Equity and disparities in access need to be addressed. Many of California’s most disadvantaged communities are located within the SCAG region. Future transportation investments need to be prioritized that reduce public health outcomes related to physical inactivity, poor air quality and crash rates. To do this we will need to expand our use of data to analyze the impacts of our transportation investments on these communities, and to ensure that they also receive a fair share of investments to allow access to jobs, open space and educational opportunities. One example of this type of planning is the use of the new CalEnviroScreen Tool  to help prioritize applications to the State Active Transportation Program.

Opportunities: The energy and excitement that has been developed around active transportation and public health through the 2012 RTP/SCS process will need to be maintained over the next two years to ensure the 2016 RTP/SCS goes even farther to improve conditions for active transportation. The National Partnership believes that by focusing on three objectives we can maximize the opportunities for success over the next two years: 1) expand planning and project list development for active transportation projects; 2) improve performance metrics and monitoring for all projects; and 3) expand funding for active transportation projects.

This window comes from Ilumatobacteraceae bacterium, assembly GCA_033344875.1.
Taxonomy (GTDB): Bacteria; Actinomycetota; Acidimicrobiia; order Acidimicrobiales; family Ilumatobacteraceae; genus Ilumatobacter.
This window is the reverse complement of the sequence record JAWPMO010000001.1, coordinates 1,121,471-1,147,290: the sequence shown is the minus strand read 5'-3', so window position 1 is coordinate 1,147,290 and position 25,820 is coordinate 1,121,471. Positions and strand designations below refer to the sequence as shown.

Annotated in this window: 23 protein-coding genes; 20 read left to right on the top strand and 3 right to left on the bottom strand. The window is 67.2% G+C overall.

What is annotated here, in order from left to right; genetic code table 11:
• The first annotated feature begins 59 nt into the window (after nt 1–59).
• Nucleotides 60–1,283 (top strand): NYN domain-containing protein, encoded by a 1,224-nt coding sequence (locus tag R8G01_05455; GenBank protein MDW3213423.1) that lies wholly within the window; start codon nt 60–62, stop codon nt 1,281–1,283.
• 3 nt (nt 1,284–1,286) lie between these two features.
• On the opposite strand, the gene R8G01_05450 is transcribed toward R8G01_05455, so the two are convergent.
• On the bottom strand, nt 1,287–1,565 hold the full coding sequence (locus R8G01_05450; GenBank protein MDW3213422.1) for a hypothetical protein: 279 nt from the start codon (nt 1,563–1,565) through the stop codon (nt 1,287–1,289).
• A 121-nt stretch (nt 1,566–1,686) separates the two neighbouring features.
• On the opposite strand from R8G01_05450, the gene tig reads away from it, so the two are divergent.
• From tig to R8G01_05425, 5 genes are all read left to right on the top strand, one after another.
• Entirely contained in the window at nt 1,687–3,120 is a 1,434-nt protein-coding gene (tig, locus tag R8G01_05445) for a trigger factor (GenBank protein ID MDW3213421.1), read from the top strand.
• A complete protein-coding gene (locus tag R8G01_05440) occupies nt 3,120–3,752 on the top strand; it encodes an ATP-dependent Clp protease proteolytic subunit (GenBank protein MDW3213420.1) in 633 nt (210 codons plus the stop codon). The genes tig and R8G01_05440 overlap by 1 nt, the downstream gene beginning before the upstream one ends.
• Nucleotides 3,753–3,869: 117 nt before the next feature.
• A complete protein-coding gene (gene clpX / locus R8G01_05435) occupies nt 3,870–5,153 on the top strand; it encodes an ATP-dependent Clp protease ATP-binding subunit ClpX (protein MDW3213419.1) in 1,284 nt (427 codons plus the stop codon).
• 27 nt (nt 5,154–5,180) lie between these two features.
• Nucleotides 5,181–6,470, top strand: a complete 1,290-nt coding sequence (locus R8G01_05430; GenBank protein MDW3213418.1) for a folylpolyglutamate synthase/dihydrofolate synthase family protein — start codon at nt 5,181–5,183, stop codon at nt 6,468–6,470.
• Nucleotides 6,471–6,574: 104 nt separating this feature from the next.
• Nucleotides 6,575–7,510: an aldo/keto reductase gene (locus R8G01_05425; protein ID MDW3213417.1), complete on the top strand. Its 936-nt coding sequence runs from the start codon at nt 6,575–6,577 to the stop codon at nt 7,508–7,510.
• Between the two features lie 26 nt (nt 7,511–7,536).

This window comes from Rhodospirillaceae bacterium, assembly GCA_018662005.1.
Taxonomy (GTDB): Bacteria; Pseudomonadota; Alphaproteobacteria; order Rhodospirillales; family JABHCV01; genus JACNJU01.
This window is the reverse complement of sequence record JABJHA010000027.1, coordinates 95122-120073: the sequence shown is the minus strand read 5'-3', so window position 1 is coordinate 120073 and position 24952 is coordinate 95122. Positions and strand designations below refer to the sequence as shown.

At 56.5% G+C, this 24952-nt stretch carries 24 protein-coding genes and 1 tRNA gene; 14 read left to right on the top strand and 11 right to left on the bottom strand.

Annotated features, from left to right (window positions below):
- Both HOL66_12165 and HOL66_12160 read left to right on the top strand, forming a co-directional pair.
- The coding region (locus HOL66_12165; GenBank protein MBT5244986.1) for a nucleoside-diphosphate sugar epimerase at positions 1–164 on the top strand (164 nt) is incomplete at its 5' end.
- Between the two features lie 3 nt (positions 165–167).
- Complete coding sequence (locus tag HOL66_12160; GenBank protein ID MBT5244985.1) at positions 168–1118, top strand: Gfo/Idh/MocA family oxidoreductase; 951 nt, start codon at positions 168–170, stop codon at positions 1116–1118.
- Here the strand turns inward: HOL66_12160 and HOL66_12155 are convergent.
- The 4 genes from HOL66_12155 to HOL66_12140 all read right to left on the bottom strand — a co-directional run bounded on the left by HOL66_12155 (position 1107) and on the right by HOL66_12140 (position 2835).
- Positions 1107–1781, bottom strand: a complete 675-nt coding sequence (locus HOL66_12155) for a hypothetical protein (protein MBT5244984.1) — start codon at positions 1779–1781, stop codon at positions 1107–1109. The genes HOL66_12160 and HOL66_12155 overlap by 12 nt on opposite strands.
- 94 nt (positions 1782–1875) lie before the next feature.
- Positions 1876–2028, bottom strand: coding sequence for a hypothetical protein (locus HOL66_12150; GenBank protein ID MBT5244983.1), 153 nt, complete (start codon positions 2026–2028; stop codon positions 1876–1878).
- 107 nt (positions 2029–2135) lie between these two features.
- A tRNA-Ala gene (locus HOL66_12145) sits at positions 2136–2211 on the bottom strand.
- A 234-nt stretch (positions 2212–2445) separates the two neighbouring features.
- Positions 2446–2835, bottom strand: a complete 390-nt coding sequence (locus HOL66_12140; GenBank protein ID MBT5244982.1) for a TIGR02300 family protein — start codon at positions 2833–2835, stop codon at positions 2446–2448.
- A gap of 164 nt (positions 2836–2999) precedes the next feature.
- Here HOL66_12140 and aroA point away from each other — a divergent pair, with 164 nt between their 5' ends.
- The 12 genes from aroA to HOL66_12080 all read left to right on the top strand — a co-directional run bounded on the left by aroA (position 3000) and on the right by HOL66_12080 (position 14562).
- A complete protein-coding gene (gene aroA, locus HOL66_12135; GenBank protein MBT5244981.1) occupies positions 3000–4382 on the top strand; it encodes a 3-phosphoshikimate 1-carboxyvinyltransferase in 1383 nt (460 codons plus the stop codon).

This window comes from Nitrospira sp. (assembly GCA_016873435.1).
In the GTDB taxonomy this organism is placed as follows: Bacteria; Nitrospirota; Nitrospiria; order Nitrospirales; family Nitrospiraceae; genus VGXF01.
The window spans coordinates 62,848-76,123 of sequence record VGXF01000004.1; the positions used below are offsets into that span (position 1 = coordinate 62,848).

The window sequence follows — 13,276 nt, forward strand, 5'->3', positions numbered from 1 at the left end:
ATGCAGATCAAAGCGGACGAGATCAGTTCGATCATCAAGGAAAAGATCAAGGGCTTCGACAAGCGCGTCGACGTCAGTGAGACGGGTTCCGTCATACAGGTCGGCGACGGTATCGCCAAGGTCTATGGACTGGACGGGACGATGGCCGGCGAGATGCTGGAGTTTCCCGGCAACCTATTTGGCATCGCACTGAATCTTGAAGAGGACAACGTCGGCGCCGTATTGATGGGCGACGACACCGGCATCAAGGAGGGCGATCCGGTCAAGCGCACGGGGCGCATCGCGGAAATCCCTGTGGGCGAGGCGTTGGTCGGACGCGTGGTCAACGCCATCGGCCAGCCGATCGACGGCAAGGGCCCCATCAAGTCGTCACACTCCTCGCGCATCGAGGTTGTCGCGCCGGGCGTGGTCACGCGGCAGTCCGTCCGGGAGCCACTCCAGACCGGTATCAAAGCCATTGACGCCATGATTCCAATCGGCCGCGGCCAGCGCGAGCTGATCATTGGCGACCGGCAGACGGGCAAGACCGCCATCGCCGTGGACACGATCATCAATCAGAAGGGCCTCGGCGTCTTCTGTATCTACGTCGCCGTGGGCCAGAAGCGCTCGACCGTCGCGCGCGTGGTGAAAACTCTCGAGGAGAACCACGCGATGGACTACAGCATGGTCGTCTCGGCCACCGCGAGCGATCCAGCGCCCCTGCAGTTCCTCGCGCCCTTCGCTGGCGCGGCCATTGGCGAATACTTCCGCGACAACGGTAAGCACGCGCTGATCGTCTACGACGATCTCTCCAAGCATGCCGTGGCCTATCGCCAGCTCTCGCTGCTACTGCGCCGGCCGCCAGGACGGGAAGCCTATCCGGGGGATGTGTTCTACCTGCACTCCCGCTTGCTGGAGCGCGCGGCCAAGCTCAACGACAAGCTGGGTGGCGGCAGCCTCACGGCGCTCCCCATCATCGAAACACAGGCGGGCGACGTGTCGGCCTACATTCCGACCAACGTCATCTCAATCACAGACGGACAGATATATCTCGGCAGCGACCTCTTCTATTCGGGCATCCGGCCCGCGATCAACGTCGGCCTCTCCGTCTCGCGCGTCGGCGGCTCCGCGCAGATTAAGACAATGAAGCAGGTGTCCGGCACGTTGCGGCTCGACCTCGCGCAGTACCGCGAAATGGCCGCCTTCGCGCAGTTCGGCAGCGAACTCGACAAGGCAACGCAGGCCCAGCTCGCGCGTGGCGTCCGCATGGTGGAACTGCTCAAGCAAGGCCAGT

Currently, in Southern California it is difficult to estimate the total funding needed to improve conditions for active transportation because many agencies have never adopted bicycle, pedestrian and Safe Routes to School master plans. The National Partnership believes that by working with cities, counties and other regional agencies to expand planning for active transportation we can develop better funding estimates and justify additional investments.

SCAG’s efforts to improve their Scenario Planning process and modeling should be supported and monitored to ensure that they accurately predict the benefits of active transportation. To this end the National Partnership worked with over 20 agencies to draft a letter asking for a “Jobs, Health and Quality of Life Scenario” to be developed in the next RTP/SCS. With this scenario we hope to refine the 2012 RTP/SCS and shift investments for active transportation into the early years of the plan. The National Partnership also recently released a report on how agencies around the state can improve their capacity to improve data collection and modeling for active transportation. By improving modeling and scenario development, SCAG will be able to clearly demonstrate the benefits of these projects and expand support for further investments.

Of course the key to building active transportation infrastructure is funding. In order to expedite active transportation investments, invest in clean transportation options, prioritize infill around transit stations, reduce chronic health disparities and improve access to goods and services using active transportation we will need a significant shift in the funding priorities at each of the CTCs. Over the next several years several of the 1/2 cent sales tax measures such as Measure I in San Bernardino County will be up for review. Other counties such as Los Angeles are discussing brand new sales taxes such as Measure R2. Additionally, State and Federal funding sources such as Cap and Trade dollars and Active Transportation Program funding are currently in play. If the SCAG region is to lead the nation in advancing active transportation each of these sources will need to be leveraged to meet the $6.7 billion needed in SCAG’s 2012 RTP/SCS. If this can be accomplished, the entire region will all reap the benefits of cleaner air, reduced health care costs, reduced congestion and a higher quality of life.